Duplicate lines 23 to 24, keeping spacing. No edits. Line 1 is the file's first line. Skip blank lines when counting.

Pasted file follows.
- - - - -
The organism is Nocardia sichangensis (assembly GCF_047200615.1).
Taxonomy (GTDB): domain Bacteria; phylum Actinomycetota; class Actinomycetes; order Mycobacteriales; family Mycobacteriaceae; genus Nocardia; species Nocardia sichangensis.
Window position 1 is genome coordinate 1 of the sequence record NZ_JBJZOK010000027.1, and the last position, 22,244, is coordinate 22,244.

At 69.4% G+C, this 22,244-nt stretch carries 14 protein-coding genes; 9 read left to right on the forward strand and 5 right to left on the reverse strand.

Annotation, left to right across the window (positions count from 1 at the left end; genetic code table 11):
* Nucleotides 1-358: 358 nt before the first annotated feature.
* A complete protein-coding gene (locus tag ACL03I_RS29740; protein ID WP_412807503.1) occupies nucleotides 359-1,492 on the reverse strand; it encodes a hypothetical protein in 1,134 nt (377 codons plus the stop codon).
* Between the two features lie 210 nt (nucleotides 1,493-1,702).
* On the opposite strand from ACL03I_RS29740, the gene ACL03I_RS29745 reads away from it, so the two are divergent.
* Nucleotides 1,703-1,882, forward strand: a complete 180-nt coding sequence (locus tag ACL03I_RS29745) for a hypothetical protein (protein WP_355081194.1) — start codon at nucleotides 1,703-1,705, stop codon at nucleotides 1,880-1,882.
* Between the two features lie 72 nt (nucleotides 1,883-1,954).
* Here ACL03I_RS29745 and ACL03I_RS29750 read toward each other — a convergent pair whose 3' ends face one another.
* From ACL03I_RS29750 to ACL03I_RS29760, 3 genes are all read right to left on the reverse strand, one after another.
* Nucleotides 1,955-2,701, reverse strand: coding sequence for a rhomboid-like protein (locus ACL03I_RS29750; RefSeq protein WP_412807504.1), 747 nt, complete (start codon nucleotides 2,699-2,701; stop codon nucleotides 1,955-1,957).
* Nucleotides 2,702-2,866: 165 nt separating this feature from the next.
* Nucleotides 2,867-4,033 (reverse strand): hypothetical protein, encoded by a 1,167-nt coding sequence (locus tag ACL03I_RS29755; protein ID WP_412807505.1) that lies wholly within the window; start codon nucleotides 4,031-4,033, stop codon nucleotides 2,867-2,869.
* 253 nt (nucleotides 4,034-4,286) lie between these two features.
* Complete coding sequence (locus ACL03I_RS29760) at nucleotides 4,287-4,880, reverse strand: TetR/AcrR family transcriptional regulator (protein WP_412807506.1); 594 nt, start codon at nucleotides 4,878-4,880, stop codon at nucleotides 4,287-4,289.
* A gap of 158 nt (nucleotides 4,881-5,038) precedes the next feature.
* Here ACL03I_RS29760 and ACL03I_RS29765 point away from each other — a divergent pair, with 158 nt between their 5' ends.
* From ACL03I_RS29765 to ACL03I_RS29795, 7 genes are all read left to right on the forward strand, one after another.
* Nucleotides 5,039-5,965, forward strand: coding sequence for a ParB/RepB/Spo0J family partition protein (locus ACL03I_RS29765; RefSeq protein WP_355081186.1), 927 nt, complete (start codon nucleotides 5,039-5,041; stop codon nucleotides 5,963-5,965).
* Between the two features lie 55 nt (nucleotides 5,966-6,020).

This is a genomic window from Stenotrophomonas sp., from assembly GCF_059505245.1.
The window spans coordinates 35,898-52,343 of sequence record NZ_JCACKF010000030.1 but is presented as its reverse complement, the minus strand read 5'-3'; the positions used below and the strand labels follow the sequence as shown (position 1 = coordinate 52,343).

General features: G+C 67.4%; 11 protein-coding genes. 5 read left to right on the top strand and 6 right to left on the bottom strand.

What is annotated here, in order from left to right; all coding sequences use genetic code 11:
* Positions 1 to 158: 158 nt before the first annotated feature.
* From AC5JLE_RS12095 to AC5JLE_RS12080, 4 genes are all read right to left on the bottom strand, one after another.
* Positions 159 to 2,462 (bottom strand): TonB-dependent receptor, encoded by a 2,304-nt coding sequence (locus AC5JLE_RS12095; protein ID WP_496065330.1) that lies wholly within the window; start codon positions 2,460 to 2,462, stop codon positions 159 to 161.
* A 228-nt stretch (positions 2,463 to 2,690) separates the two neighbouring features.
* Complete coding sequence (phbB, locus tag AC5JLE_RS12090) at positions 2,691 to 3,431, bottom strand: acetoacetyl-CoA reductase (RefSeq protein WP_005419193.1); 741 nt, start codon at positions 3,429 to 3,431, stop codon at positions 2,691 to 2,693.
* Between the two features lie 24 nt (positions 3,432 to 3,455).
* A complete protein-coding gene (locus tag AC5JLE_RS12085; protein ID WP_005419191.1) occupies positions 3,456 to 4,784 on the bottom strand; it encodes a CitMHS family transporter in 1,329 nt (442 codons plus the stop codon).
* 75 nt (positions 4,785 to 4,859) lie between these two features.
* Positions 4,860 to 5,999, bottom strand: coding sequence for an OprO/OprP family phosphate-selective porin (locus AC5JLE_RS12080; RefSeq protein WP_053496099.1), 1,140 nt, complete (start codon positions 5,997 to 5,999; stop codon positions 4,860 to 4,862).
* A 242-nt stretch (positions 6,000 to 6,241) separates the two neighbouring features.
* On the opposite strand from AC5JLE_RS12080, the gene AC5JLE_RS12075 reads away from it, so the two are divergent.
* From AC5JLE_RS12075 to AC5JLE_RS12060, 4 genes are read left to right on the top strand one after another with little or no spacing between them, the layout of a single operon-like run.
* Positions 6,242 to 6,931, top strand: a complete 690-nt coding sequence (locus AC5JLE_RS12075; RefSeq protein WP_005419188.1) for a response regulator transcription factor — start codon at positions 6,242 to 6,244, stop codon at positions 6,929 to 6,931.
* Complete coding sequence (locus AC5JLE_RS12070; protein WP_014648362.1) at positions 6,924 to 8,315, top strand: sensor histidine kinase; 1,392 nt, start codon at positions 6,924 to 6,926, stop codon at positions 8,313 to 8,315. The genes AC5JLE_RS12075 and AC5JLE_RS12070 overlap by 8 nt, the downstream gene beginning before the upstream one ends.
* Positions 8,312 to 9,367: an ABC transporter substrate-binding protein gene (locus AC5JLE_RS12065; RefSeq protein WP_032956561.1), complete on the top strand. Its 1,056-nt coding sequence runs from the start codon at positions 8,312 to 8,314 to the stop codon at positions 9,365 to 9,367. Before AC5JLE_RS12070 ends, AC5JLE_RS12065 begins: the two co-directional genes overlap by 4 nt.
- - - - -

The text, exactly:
* Between the two features lie 55 nt (nucleotides 5,966-6,020).

This is a genomic window from Stenotrophomonas sp., from assembly GCF_059505245.1.